Baillie LW, Huwar TB, Moore S, Mellado-Sanchez G, Rodriguez L, Neeson BN, et al. An anthrax subunit vaccine candidate based on protective regions of Bacillus anthracis protective antigen and lethal factor. Vaccine. 2010; 28 (41) : 6740 -8 [DOI][PubMed]
Williams AS, Lovell S, Anbanandam A, El-Chami R, Bann JG. Domain 4 of the anthrax protective antigen maintains structure and binding to the host receptor CMG2 at low pH. Protein Sci. 2009; 18 (11) : 2277 -86 [DOI][PubMed]
Cleland JL, Powell MF, Shire SJ. The development of stable protein formulations: a close look at protein aggregation, deamidation, and oxidation. Crit Rev Ther Drug Carrier Syst. 1993; 10 (4) : 307 -77 [PubMed]
Manish M, Rahi A, Kaur M, Bhatnagar R, Singh S. A single-dose PLGA encapsulated protective antigen domain 4 nanoformulation protects mice against Bacillus anthracis spore challenge. PLoS One. 2013; 8 (4)[DOI][PubMed]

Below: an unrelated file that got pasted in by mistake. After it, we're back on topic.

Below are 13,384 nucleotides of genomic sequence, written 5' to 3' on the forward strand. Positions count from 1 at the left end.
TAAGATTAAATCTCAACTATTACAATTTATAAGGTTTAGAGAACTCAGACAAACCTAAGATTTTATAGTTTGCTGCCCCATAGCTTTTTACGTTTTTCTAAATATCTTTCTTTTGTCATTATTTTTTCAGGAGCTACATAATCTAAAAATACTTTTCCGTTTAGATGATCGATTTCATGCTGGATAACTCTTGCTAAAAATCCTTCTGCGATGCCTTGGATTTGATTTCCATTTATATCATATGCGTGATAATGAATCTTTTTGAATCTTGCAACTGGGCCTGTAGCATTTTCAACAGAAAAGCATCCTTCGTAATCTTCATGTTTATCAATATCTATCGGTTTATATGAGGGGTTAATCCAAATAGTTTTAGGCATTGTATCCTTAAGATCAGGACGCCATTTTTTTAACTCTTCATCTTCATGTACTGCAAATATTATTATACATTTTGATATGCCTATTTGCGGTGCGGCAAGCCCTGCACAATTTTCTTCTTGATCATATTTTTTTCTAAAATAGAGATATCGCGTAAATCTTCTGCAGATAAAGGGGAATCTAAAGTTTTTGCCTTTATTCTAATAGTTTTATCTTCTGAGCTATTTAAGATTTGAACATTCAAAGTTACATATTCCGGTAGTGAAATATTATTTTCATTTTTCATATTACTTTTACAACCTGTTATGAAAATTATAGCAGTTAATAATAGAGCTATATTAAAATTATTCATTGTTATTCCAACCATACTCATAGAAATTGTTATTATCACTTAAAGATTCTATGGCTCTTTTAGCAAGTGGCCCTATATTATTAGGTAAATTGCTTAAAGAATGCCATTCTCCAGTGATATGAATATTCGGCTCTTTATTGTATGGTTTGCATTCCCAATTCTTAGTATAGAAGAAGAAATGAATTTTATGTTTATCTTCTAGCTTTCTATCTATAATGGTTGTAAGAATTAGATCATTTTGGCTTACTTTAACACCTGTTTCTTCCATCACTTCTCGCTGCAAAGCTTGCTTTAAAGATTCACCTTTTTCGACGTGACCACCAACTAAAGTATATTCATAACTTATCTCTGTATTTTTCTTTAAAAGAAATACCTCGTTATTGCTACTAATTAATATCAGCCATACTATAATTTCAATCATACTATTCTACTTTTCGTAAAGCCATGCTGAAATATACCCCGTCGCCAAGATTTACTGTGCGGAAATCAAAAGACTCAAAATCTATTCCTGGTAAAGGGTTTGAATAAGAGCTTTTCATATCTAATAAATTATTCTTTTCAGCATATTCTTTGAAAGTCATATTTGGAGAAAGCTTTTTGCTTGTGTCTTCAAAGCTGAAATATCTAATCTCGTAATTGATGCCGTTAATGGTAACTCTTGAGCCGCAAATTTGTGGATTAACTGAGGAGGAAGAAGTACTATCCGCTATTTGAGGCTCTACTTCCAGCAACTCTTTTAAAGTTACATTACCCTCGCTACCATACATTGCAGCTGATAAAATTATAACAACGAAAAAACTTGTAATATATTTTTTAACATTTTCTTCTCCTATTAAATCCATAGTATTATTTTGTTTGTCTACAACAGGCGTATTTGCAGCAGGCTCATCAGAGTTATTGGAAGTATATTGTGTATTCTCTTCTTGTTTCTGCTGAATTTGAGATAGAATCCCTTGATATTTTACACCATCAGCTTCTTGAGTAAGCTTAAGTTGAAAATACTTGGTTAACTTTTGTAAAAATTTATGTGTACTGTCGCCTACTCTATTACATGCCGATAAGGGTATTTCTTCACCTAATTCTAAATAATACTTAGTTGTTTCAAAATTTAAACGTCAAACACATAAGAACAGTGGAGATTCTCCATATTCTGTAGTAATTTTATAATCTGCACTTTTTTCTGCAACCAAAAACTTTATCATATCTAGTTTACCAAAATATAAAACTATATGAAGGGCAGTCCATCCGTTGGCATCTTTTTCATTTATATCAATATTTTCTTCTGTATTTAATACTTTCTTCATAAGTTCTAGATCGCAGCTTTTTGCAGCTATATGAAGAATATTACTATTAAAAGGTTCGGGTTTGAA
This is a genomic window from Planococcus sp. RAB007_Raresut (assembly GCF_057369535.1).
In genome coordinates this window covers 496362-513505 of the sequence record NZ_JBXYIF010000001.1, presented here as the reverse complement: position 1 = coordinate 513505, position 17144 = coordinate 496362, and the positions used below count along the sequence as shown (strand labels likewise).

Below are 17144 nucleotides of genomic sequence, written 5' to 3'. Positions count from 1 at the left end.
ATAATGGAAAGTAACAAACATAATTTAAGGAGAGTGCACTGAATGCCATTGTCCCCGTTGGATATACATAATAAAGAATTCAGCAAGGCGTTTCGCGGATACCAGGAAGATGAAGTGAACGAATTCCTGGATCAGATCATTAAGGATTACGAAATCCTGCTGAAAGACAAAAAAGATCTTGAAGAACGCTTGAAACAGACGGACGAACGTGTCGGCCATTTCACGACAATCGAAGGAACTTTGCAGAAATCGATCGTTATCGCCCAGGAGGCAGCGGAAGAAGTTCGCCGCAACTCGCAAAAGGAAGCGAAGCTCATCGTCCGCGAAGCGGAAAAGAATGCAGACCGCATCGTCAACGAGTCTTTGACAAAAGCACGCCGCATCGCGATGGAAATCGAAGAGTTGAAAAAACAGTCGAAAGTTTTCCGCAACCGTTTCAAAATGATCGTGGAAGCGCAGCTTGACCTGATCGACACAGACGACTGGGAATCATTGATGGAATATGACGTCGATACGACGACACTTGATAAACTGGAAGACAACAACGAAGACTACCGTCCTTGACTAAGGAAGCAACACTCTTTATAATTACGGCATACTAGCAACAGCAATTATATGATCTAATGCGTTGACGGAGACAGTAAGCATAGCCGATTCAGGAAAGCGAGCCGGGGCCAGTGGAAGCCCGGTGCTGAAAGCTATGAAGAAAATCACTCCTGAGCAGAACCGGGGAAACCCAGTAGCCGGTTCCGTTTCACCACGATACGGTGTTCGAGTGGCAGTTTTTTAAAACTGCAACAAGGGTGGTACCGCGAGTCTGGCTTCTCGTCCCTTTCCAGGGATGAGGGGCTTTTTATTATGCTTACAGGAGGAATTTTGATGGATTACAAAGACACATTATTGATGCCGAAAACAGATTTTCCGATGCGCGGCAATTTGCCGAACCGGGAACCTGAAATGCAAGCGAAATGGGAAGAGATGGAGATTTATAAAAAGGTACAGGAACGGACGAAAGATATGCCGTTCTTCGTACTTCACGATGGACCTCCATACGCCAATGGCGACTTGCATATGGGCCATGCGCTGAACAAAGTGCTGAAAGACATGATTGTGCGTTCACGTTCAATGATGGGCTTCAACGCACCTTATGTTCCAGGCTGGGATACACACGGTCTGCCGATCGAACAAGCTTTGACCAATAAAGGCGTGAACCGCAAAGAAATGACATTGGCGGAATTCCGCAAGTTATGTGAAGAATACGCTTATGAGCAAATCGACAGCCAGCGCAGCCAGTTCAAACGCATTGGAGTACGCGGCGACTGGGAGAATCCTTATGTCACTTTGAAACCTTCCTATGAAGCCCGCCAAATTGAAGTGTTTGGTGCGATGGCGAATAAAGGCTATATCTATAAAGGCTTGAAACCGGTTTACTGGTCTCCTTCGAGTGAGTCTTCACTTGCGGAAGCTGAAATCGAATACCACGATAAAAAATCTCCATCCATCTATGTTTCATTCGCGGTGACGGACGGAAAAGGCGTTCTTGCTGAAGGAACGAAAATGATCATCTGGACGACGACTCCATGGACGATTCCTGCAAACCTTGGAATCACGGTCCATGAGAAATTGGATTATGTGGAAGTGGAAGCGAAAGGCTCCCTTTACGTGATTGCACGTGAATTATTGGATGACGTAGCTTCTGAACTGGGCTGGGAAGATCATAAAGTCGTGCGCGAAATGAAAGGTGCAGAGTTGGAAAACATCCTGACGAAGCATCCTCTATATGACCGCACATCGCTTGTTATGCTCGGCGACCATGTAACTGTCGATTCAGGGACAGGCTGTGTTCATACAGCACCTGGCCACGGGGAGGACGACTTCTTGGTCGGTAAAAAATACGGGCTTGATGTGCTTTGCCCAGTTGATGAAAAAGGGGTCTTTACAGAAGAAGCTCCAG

O'Hagan DT, Jeffery H, Davis SS. The preparation and characterization ofpoly(lactide-co-glycolide) microparticles: III. Microparticle/polymer degradation rates and the in vitro release of a model protein. Int J Pharm. 1994; 103 (1) : 37 -45 [DOI]
Katare YK, Muthukumaran T, Panda AK. Influence of particle size, antigen load, dose and additional adjuvant on the immune response from antigen loaded PLA microparticles. Int J Pharm. 2005; 301 (1-2) : 149 -60 [DOI][PubMed]
De Rosa G, Quaglia F, Bochot A, Ungaro F, Fattal E. Long-term release and improved intracellular penetration of oligonucleotide-polyethylenimine complexes entrapped in biodegradable microspheres. Biomacromolecules. 2003; 4 (3) : 529 -36 [DOI][PubMed]
Gomes dos Santos AL, Bochot A, Doyle A, Tsapis N, Siepmann J, Siepmann F, et al. Sustained release of nanosized complexes of polyethylenimine and anti-TGF-beta 2 oligonucleotide improves the outcome of glaucoma surgery. J Control Release. 2006; 112 (3) : 369 -81 [DOI][PubMed]